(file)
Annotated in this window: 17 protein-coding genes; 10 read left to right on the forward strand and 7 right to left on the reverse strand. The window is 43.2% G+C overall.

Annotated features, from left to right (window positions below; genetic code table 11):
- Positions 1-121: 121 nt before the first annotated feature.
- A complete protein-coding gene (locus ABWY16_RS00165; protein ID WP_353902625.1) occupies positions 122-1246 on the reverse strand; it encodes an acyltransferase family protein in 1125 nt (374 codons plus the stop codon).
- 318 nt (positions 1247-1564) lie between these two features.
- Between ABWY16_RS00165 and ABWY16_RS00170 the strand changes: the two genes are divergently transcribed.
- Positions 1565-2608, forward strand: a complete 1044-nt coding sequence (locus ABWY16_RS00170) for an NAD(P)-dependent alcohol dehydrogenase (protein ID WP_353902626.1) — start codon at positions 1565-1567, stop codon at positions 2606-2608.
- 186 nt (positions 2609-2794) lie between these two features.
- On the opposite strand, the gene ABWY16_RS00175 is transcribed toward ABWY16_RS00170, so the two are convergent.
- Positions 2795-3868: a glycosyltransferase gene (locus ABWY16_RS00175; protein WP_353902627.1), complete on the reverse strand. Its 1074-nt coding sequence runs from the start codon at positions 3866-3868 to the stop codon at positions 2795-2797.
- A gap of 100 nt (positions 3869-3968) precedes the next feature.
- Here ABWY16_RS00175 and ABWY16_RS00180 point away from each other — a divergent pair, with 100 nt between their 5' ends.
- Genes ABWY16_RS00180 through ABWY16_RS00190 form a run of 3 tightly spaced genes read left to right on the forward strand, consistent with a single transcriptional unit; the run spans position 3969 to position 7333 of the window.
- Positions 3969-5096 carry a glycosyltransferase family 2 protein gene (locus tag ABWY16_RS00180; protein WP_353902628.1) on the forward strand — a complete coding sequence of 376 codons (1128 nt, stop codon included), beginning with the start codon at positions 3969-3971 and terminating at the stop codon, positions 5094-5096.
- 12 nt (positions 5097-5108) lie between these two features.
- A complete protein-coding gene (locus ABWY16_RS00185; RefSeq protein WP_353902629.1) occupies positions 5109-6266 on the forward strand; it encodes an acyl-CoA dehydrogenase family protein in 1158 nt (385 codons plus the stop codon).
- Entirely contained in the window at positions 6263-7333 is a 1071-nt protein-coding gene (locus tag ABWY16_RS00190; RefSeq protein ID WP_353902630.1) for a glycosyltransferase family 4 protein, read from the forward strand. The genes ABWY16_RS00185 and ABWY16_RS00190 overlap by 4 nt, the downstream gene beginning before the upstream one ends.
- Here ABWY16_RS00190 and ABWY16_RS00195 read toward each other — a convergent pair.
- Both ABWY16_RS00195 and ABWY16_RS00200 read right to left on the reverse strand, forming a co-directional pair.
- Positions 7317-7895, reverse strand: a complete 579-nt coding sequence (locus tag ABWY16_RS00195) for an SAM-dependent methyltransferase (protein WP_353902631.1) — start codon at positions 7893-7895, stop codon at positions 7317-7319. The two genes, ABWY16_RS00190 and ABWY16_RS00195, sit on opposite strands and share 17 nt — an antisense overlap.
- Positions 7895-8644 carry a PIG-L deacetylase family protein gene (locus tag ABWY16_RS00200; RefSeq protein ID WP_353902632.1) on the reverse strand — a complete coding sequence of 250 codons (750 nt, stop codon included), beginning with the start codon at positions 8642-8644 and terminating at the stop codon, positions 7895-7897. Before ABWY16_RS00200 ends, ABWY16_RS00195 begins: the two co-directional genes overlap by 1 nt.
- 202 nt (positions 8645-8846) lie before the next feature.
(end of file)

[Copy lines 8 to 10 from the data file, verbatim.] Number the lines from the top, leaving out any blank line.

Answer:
- 186 nt (positions 2609-2794) lie between these two features.
- On the opposite strand, the gene ABWY16_RS00175 is transcribed toward ABWY16_RS00170, so the two are convergent.
- Positions 2795-3868: a glycosyltransferase gene (locus ABWY16_RS00175; protein WP_353902627.1), complete on the reverse strand. Its 1074-nt coding sequence runs from the start codon at positions 3866-3868 to the stop codon at positions 2795-2797.